Review of The Mystery of the Milton Manuscript

by Caryl HarveyMilton

Doctoral candidate Keith Jessup has an interesting thesis: suppose there was a hidden meaning to Milton’s “Paradise Lost” and another manuscript that explained it. Suppose the manuscript isn’t an endorsement of faith at all, but quite the opposite. The theory isn’t original; in fact there are several scholars, one of whom is Keith’s mentor, who lecture on the same premise. It all might be rather tedious and boring, researching dusty manuscripts looking for some kind of coded message in each word. Then, Keith’s mentor is killed in a car crash that may not have been accidental. There are people who openly oppose Keith’s work and try to discredit him, and there are those who utter dark threats behind closed doors. When Keith is nearly killed himself, he might abandon the quest except for one thing: his mentor left his estate to Keith, including his research and the charge to bring forth the truth. But until that truth is out, and the plots exposed, someone is working “like hell” to bury Keith, his girlfriend and the Milton Manuscript.

 If someone told me that the gospels proved the crucifixion and the resurrection of Christ to be lies, I would fight like… well, like hell to defend heaven. That is the premise on which Barry Libin bases his story. He knows his scripture, and his observations about the scholarly world his protagonist lives in are spot-on. The mystery is engaging and the reader does feel the threat emerging page-by-page. My only reservation is a big one. As a Christian, I would be enraged to find someone trying to prove that the gospels were actually well-coded attempts to say that the story of Christ was a fable. But a poem written by someone who doesn’t claim divine knowledge? Not so much. Don’t get me wrong. I liked the book. But Dan Brown, who wrote “The DaVinci Code” knew how to sell controversy;  to sell a plot to his readers; the author must make them believe in the world he has created and to accept the idea that it MATTERS. Libin is faced with the same task — in this case convincing his readers that Milton’s manuscript is a huge threat to the world of established faith. For me, that didn’t happen. Good story, good characterization, nice glimpse into the world of academia. It is even a nice read. But I wasn’t forced to hang onto the book so I wouldn’t miss a word while I reached around it to brush my teeth. That is the litmus test.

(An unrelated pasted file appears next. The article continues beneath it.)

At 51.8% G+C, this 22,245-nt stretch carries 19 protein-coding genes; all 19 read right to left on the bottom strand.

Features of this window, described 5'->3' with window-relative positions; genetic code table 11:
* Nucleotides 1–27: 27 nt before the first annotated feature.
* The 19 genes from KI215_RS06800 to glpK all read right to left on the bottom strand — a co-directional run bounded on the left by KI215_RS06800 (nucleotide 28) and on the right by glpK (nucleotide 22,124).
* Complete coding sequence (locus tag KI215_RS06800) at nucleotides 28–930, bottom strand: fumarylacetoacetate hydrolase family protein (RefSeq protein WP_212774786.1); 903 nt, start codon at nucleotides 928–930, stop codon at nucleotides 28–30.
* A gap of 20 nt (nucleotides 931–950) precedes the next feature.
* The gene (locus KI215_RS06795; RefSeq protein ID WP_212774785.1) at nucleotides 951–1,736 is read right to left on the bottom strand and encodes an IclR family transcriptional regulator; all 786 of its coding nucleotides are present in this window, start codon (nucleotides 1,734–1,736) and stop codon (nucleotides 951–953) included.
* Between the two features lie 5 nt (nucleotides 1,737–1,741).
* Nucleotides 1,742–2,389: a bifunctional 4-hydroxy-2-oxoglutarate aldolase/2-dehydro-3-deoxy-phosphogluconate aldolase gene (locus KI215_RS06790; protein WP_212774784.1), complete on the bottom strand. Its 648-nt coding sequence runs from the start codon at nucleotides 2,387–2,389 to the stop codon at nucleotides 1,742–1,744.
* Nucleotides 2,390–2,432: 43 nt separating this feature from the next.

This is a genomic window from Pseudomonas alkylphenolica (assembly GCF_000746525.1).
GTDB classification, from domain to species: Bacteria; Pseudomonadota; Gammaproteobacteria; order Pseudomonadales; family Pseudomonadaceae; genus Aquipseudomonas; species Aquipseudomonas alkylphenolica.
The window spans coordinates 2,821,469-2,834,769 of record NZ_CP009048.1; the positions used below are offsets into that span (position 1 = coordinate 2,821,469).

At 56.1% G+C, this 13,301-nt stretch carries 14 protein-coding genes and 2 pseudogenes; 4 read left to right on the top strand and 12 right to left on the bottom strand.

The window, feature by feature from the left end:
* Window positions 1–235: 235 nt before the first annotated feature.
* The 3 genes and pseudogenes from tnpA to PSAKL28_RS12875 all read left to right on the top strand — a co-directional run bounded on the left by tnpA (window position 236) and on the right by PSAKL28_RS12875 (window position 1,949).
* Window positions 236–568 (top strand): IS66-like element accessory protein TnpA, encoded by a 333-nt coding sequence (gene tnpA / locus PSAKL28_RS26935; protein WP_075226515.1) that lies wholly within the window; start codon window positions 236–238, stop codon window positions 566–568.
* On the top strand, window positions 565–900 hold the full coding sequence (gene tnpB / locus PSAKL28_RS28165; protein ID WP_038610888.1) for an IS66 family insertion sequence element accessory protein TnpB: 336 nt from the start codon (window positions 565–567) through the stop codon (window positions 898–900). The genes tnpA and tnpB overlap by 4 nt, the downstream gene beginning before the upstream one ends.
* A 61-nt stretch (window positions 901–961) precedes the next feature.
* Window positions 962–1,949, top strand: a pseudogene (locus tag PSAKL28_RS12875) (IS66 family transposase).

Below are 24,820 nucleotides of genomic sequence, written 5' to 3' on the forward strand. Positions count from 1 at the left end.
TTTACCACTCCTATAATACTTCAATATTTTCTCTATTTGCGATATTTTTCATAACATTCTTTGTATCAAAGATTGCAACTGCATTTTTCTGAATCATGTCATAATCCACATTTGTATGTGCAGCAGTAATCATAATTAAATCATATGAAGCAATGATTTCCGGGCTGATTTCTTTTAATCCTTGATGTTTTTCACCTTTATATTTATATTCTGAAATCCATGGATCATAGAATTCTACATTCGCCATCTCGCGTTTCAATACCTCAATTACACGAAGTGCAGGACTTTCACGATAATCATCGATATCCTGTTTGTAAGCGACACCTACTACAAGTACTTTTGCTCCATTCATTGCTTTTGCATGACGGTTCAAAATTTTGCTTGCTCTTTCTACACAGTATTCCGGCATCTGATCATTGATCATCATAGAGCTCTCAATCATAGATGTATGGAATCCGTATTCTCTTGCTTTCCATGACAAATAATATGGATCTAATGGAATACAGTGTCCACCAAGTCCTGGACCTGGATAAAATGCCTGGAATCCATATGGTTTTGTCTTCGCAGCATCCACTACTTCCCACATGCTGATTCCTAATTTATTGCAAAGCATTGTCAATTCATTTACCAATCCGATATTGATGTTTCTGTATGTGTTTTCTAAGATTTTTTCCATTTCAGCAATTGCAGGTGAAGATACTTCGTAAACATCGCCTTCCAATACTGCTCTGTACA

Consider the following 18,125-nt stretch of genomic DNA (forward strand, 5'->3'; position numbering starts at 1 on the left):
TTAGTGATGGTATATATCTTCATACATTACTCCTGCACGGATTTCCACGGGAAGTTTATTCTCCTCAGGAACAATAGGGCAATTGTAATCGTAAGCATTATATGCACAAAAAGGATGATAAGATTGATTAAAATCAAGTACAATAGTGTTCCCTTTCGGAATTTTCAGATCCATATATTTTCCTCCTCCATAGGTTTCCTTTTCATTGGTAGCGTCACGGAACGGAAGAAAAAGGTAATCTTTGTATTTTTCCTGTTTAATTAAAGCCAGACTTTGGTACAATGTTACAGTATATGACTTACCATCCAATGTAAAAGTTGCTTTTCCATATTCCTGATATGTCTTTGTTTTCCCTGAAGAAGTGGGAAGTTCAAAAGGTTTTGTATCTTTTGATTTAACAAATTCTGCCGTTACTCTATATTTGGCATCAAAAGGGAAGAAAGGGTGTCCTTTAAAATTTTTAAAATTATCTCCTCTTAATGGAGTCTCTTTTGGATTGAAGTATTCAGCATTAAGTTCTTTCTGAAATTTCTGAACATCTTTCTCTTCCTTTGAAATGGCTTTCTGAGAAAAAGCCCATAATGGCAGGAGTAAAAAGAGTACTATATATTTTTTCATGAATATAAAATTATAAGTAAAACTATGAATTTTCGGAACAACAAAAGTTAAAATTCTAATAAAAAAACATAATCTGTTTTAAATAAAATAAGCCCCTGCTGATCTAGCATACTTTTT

This review was originally written on 



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